Take the story of Olly McKenna, for example, who won the Young Learner of the Year award this week. Olly, who is 11, was diagnosed with a brain tumour a couple of years ago and had to undergo extensive treatment in Newcastle’s Great North Children’s Hospital.

Thanks to a partnership between Newcastle’s Foundation and the Sir Bobby Robson Foundation, a Foundation employee would visit Olly in his ward at the RVI every day, working with him to ensure he kept up with his school work and giving his parents some much-needed time where they could leave him in safe hands.

Once he was fit enough to leave hospital, the Foundation continued to support Olly and his family, inviting him to a series of special events that included a zip wire over the pitch at St James’ Park. As Olly’s family said in their acceptance speech, just seeing someone with the Newcastle United club badge was enough to lift the spirits of their football-mad son.

Or what about Alex Leigh, who won the Adult Learner Award? Alex was homeless and unemployed when he was referred to Newcastle’s Foundation by Crisis. He wasn’t particularly interested in football, but that didn’t stop the Foundation working with him as part of their mentoring support schemes.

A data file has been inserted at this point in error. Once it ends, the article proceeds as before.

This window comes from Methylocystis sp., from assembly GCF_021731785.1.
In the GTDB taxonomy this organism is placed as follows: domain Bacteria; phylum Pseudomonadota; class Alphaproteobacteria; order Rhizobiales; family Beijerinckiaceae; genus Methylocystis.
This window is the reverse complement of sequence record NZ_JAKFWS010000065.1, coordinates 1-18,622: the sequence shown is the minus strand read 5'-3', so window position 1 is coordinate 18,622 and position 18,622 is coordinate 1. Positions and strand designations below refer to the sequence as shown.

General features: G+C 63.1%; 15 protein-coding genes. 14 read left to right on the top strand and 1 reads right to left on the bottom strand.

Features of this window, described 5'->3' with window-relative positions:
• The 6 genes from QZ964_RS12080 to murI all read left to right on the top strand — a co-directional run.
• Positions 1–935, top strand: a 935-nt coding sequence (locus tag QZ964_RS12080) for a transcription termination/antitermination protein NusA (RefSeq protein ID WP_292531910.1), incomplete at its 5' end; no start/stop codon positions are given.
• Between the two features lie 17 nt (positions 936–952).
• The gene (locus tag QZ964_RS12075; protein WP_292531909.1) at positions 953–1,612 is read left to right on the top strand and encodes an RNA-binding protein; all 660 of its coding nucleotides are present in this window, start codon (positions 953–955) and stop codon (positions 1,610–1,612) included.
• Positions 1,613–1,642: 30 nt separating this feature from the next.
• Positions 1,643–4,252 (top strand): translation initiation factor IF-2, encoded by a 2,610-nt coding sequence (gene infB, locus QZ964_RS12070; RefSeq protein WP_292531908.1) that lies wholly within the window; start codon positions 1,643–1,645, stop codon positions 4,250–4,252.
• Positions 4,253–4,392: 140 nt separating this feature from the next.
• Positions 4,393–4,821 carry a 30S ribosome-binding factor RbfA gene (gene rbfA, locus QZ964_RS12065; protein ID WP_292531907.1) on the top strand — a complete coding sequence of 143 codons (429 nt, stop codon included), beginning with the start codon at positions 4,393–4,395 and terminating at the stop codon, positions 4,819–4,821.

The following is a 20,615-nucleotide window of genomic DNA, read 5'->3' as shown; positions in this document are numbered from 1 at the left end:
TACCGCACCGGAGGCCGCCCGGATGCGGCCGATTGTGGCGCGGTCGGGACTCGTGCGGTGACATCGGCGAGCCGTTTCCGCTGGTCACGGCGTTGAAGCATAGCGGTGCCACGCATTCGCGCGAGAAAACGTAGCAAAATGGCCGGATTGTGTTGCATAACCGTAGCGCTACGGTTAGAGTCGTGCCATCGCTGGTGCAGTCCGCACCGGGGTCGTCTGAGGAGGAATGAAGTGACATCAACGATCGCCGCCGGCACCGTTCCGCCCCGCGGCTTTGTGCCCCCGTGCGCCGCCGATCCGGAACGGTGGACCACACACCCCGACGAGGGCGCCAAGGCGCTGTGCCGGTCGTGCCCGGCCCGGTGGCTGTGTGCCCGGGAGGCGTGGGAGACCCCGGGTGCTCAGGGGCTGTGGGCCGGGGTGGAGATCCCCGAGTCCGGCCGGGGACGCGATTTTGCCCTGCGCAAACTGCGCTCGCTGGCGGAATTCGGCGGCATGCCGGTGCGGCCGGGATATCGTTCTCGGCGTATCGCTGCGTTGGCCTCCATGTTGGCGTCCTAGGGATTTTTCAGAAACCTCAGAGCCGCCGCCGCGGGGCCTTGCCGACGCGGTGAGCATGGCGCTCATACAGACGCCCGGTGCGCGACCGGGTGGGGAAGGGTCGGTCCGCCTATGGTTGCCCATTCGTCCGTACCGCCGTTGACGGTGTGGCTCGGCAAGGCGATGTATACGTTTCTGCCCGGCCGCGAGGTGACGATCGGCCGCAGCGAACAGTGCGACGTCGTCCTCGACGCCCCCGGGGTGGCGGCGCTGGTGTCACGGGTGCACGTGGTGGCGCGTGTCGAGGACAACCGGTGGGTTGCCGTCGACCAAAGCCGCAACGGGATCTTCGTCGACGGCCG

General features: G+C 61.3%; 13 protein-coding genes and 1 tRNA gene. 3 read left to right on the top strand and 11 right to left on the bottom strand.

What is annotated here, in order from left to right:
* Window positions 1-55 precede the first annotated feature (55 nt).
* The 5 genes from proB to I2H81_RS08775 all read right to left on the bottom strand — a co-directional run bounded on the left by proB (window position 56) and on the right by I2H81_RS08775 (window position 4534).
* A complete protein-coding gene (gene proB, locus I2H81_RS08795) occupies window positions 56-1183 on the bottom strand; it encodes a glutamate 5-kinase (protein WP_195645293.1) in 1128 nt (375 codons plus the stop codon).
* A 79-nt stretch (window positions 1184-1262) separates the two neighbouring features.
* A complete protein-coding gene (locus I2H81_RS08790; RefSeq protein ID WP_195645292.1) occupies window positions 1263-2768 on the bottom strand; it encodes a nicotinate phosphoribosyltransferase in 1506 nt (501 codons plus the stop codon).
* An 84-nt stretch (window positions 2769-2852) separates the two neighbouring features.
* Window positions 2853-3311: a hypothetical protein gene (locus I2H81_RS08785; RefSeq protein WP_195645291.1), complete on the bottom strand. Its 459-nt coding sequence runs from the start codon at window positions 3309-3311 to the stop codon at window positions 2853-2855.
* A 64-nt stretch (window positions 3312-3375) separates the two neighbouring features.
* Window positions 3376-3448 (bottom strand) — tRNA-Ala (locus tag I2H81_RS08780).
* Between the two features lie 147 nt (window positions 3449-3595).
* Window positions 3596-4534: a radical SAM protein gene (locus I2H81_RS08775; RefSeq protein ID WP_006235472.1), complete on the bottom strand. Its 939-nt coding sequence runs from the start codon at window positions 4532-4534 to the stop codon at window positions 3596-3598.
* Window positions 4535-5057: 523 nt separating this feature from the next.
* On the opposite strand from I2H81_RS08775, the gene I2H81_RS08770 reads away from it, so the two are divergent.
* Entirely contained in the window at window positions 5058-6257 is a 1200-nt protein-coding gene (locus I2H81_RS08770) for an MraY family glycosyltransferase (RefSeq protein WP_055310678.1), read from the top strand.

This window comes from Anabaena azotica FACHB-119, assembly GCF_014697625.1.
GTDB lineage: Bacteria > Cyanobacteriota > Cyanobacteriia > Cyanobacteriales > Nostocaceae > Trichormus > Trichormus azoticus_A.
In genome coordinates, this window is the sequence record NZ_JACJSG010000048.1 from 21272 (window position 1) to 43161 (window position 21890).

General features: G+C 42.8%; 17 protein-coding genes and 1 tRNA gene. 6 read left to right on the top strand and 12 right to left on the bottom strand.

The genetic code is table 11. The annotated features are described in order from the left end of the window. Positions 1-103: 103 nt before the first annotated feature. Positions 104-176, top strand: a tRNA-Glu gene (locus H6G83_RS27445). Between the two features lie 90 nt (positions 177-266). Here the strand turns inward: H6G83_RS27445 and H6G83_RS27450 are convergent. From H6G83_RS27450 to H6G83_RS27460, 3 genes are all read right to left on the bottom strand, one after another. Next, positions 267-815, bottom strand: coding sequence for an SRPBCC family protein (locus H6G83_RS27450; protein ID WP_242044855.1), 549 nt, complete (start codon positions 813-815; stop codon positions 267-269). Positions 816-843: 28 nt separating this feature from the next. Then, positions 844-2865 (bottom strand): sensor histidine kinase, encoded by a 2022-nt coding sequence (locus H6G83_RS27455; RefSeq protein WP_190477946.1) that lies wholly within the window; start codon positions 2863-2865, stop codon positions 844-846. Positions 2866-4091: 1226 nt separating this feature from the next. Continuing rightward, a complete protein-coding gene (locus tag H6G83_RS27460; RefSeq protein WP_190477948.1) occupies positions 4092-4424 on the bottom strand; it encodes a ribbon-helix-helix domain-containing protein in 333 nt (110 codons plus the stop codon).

They helped Alex rebuild his confidence, and supplied him with the practical skills he needed to re-enter the job market. A couple of years on, and he is a kitchen porter at Slaley Hall, where he is training to be a chef.

Tuesday’s most poignant award, the Alder Sweeney Award – named in honour of Newcastle fans John Alder and Liam Sweeney, who were killed in the MH17 plane crash – recognises a person or organisation making an outstanding contribution to their local community.

This year’s award went to Newcastle fans Steve Hastie and Bill Corcoran, who worked with Newcastle United to set up the NUFC Fans Foodbank. At every home game, a group of volunteers set up a stall in the shadow of the Gallowgate End to collect donations of food and money that enable Newcastle’s West End food bank to operate.